How sub-Saharan Africa can work towards sustainable energy


posted on: July 24th, 2018


The potential for renewable energy in sub-Saharan Africa is enormous. The region has abundant clean power resources. Solar energy alone could provide more than half of the region’s energy needs. Not only will the expansion of renewable energy production create millions of jobs, but it could also reduce the CO2 emissions of by 27%. A sustainable energy future is more than possible. How can it be achieved?


Currently, sub-Saharan Africa is very dependent on fossil fuels, including reserves of coal, oil, and gas, for most of its energy. The energy sector is built around producing electricity from these fossil fuels. As a result, an entire industry will have to be transformed in order for renewable energy sources to be made a priority. The good news is that this switch to renewable energy sources would create up to 2.5 million jobs across the continent.

Coal is becoming more expensive in sub-Saharan Africa. This makes it likely that less and less electricity will be produced from burning coal. However, sustainable sources of energy (like solar and wind) are not likely to be the first options to replace coal. Instead, natural gas will probably become a more and more popular source of energy in the region. This is because many underground reserves of natural gas have recently been discovered across sub-Saharan Africa. It is quick and simple to produce electricity from burning natural gas. However, like coal, it contributes to climate change, and it will also run out at some point in the future.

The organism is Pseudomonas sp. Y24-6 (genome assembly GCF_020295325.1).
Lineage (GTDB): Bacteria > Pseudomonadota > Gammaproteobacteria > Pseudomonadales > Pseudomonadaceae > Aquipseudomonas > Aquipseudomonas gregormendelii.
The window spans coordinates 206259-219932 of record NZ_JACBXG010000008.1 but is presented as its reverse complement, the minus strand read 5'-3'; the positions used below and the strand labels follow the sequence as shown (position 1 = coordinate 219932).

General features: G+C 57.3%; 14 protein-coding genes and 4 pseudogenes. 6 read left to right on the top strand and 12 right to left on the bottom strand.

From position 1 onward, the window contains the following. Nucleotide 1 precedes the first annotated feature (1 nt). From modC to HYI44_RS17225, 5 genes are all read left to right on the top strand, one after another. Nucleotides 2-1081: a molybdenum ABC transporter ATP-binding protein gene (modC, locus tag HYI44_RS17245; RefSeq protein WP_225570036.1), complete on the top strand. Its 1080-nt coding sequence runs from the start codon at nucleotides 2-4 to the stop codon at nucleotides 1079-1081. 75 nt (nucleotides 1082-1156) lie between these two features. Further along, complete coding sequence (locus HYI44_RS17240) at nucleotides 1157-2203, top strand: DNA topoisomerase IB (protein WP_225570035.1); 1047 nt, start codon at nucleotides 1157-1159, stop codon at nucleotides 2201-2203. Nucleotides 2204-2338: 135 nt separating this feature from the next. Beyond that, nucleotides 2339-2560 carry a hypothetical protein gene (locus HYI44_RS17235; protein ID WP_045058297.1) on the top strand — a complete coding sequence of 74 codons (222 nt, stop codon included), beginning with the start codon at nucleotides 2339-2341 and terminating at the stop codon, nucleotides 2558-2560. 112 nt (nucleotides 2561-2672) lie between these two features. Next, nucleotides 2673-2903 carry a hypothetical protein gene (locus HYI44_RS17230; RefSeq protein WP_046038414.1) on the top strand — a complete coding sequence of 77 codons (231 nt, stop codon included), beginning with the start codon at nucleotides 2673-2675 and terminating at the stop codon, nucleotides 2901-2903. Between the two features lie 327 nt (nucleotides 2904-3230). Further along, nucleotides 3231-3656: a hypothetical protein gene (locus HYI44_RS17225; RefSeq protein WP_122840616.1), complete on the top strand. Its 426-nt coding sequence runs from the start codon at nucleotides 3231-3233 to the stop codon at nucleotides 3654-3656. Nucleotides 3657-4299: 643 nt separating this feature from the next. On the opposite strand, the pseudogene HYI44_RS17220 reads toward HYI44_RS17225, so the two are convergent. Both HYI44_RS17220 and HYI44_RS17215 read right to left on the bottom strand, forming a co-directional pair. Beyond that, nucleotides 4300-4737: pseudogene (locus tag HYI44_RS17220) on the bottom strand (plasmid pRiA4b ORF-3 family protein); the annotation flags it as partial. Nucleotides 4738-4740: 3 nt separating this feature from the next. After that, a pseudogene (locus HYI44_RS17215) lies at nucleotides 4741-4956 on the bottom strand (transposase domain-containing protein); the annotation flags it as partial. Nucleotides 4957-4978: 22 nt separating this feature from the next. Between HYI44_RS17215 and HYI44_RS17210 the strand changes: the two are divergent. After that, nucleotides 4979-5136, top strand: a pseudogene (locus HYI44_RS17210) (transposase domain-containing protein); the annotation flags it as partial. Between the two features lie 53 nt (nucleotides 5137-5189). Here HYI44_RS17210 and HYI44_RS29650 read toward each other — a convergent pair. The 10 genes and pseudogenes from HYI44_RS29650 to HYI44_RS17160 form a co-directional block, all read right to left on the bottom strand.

The good news is that there are many sustainable alternatives. Solar power and hydropower have enormous potential. For example, when fully operational, the Grand Inga Dam in the Democratic Republic of Congo could produce 40,000 megawatts of electricity. That is more than a third of all electricity produced in Africa today.

Other renewable energy sources like wind are likely to remain limited, but there is still room for growth. Wind power could increase in coastal East-African countries, where the winds are highest. For example, Sudan could produce 90% of its energy needs from wind power alone.


For sustainable energy sources to grow, there are many things governments can do. The most important thing is regulation. Once a government has made clear laws and guidelines concerning the production of renewable energy, companies and developers are more likely to invest money in the industry. If there is clear regulation, then everyone can be confident in doing business with each other. Proving this point, one recent study has found that 88% of renewable energy development has taken place in countries with strong regulation.

Encouraging the trade of electricity between sub-Saharan African countries could also be beneficial. This allows wide regions to create ‘power pools’, which means that they can distribute power where it is most needed. Selling power also brings more money into the renewable energy industry. As a result, development and growth will be encouraged.

If government puts these initiatives in place, the future of sustainable energy in sub-Saharan Africa’s could be full of promise.


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